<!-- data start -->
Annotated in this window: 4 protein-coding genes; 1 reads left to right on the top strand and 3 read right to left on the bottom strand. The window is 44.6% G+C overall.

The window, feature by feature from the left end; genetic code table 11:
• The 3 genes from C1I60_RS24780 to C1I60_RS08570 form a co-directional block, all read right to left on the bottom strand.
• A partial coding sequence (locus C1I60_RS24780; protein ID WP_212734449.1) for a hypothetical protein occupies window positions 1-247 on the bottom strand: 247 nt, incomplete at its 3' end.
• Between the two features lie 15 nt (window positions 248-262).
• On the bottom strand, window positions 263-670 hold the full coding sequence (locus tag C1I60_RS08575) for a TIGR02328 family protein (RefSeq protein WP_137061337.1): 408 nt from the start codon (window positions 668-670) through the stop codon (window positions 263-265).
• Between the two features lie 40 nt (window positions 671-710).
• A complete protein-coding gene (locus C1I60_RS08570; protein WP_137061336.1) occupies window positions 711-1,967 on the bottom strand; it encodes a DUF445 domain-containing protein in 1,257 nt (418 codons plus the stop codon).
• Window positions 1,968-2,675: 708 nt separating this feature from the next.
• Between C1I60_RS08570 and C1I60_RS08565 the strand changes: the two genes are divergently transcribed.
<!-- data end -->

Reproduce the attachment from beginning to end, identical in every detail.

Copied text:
Annotated in this window: 4 protein-coding genes; 1 reads left to right on the top strand and 3 read right to left on the bottom strand. The window is 44.6% G+C overall.

The window, feature by feature from the left end; genetic code table 11:
• The 3 genes from C1I60_RS24780 to C1I60_RS08570 form a co-directional block, all read right to left on the bottom strand.
• A partial coding sequence (locus C1I60_RS24780; protein ID WP_212734449.1) for a hypothetical protein occupies window positions 1-247 on the bottom strand: 247 nt, incomplete at its 3' end.
• Between the two features lie 15 nt (window positions 248-262).
• On the bottom strand, window positions 263-670 hold the full coding sequence (locus tag C1I60_RS08575) for a TIGR02328 family protein (RefSeq protein WP_137061337.1): 408 nt from the start codon (window positions 668-670) through the stop codon (window positions 263-265).
• Between the two features lie 40 nt (window positions 671-710).
• A complete protein-coding gene (locus C1I60_RS08570; protein WP_137061336.1) occupies window positions 711-1,967 on the bottom strand; it encodes a DUF445 domain-containing protein in 1,257 nt (418 codons plus the stop codon).
• Window positions 1,968-2,675: 708 nt separating this feature from the next.
• Between C1I60_RS08570 and C1I60_RS08565 the strand changes: the two genes are divergently transcribed.